Trump dumps on Canada, says he rejected NAFTA meeting with Trudeau

After a meeting on Monday between US President Donald Trump and Japanese Prime Minister Shinzo Abe, the two countries agreed to a framework on Tuesday to expand trade, which would include negotiations on tariffs, The Japan Times reported. "His tariffs are too high and he doesn't seem to want to move".

"We are continuing to work on getting to a right deal for Canada, a right deal for Canadians, and that involves, obviously, feeling confident about the path forward as we move forward - if we do - on a NAFTA 2.0 and the ... lack of punitive tariffs that we consider are unjust". "That's the mother lode, that's the big one".

He lauded U.S. Trade Representative Bob Lighthizer's negotiating then turned back to Canada.

"I must be honest with you, we're not getting along at all with their negotiators", he said at a United Nations news conference in NY. "This president has always been a bit of a showboat and I think Canadians have become accustomed to this".

The United States, which has imposed a September 30 deadline for Canada to agree to the text of a new NAFTA, has already concluded a trade deal with Mexico.

"If it doesn't happen by the end of the week, we'll just keep working away and trying to get the best deal for Canada", David MacNaughton told a Toronto event arranged by Politico Canada.

As the relationship between Trump and Trudeau continues to worsen, it's unclear what this could mean for either economy or the trade relationship that connects thousands of companies in both countries. The president said it would be called "USM", for the USA and Mexico, instead of "USMC", and offered blunt criticism of the Canadian team engaged in the talks.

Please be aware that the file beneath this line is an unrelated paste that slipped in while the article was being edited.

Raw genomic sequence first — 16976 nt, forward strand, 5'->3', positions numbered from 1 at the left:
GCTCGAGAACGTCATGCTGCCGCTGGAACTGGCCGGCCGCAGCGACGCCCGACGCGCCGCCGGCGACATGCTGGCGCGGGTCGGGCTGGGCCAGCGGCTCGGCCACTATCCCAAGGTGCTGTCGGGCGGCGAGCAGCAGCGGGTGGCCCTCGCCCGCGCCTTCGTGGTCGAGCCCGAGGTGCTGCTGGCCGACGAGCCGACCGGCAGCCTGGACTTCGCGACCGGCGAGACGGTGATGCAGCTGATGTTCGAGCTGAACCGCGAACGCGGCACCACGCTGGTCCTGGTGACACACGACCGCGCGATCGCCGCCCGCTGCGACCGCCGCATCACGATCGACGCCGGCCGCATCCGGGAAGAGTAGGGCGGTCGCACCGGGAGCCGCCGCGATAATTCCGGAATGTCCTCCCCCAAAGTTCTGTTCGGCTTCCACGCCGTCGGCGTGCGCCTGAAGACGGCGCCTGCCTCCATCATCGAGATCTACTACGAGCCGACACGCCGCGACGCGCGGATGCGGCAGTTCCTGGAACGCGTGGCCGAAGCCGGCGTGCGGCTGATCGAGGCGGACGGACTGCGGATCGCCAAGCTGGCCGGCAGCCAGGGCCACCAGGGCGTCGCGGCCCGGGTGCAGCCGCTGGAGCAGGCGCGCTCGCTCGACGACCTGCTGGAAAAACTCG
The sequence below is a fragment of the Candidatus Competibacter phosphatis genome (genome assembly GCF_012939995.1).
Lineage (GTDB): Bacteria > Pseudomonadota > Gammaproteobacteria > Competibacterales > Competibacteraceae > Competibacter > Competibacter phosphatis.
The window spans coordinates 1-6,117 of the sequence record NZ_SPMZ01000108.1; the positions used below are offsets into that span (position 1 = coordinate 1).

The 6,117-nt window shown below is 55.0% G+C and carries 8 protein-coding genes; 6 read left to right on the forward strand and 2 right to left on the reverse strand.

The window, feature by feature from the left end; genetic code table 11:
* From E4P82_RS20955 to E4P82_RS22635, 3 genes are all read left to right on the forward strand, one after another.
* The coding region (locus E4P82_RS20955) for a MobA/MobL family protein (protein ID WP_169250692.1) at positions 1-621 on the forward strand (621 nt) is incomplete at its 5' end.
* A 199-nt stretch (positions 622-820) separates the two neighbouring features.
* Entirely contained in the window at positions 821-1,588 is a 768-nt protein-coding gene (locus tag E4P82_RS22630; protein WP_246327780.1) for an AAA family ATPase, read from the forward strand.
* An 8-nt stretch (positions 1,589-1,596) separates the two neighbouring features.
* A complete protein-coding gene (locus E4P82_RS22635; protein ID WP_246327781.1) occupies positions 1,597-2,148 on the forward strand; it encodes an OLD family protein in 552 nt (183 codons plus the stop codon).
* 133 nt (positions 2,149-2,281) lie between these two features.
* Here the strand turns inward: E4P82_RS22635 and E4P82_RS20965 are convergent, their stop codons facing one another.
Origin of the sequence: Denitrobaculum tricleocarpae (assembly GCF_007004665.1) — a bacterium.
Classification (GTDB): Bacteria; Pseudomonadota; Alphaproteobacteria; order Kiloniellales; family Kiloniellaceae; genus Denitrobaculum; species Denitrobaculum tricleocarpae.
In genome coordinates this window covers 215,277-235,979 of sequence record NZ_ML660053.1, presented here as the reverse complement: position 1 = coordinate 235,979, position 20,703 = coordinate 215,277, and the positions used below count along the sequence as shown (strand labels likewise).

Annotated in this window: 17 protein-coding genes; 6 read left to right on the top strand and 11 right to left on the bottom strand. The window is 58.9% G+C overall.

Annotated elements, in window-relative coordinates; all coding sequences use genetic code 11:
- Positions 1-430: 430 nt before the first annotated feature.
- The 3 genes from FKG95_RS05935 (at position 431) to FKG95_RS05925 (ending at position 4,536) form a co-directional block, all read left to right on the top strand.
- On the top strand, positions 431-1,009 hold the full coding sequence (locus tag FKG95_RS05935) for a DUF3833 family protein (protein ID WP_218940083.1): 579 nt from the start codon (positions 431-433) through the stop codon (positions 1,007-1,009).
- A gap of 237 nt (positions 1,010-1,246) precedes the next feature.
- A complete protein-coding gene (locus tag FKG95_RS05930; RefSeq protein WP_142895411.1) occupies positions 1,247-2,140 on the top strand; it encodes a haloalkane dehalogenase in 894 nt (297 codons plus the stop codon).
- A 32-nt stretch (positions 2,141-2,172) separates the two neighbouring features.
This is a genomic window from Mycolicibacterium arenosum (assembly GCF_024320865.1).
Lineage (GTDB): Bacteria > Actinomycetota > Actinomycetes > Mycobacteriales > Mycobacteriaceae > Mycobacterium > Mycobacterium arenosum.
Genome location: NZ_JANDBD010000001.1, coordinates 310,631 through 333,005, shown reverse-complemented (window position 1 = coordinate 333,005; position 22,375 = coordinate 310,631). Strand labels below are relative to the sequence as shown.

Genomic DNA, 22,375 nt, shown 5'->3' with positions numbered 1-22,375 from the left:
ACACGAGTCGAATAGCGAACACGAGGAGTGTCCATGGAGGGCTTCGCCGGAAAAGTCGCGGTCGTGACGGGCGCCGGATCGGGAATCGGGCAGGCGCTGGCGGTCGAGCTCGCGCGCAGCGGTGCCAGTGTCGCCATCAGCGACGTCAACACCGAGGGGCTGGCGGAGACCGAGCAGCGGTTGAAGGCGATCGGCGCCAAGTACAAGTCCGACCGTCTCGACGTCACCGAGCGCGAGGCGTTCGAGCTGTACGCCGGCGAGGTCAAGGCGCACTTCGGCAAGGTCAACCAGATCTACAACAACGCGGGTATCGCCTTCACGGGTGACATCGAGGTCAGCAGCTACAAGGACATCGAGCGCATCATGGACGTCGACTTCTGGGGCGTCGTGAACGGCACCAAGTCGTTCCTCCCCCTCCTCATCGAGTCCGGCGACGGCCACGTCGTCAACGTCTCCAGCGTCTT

"In Canada, the export is very focused historically on the US, so it's a little bit bigger step to try to get accustomed to the European Union system". "We don't like their representative very much", he said.

"Canadians, we're polite, we're reasonable, but we also will not be pushed around", Trudeau said at the time. "How do you sell a dairy product at 300 per cent (tariff)?" It's been very bad for the United States. In response, Mexico slapped tariffs on $3 billion of U.S. goods, including steel, pork, apples, potatoes, bourbon and different types of cheese. It's been great for Canada. Trump said he had.

First, there were the comments from US national security adviser John Bolton, who suggested Monday that requests for a bilateral meeting "couldn't be accommodated".

  • Anthony Vega